People rarely serve food in baskets these days. Is there a world shortage of baskets? Is eating from a basket one of the ways to catch consumption? Were there outcries from the World Scampi & Chicken Protection Society?
Every Friday night, during the ‘70s, after choir practice (this isn’t a joke), we would go to a pub on Wandsworth Common, where I would pad out half a pint of lager and lime for several hours and eat chicken or scampi and chips out of a basket.
During the evening the Salvation Army would enter and flog the customers War Cry; the more drunk were enrolled and would find themselves playing a tambourine the following Sunday.
Friday night was complete: meal in a basket; lukewarm beer and a crossword puzzle to do where most of the answers were Biblical characters. Having sung about most of them earlier in the evening, I had a distinct advantage.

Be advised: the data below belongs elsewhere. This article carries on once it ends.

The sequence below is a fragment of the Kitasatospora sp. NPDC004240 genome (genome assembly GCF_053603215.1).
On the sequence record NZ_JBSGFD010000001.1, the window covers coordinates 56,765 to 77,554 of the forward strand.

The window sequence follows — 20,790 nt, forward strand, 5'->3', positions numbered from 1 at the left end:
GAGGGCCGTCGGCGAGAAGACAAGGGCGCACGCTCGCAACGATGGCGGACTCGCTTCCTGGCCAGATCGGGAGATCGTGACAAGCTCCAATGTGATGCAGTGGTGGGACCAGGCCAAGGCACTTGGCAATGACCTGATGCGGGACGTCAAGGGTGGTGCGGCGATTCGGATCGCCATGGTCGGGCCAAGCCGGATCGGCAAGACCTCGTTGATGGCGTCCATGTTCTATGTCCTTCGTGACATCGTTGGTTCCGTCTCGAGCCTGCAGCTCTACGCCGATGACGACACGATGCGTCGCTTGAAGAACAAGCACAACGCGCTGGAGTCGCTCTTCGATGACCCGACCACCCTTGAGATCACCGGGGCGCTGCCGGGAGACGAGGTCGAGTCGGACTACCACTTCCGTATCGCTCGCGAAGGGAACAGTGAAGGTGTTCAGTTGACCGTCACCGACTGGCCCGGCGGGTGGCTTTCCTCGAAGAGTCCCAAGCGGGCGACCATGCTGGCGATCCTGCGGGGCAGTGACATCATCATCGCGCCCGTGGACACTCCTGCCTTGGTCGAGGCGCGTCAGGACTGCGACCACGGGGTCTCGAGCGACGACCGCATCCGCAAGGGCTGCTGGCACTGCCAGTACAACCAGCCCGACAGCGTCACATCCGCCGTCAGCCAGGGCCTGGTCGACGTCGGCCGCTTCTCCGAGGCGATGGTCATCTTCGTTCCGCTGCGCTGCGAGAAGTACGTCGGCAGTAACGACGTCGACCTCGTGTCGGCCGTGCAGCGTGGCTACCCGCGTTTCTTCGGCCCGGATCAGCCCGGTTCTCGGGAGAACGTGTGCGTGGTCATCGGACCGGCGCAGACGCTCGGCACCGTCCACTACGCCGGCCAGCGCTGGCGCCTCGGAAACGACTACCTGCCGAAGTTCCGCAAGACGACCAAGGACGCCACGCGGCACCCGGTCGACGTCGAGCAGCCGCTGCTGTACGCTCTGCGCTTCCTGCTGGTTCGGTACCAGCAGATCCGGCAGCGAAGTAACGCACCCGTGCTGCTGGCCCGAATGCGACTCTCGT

But the basket gave it its own magical flavour – like hot chocolate after you’ve gone swimming or been rescued after several weeks down a pothole.
I would often wonder, during Sunday dinner, why the most chipped plates in the world were brought out and the food not served in a basket? I guess gravy could have proved messy had the weaving not been as tight as it should be.
One day, they stopped serving food in baskets. I went up to the bar and said, “Basket?”. I was banned for a month.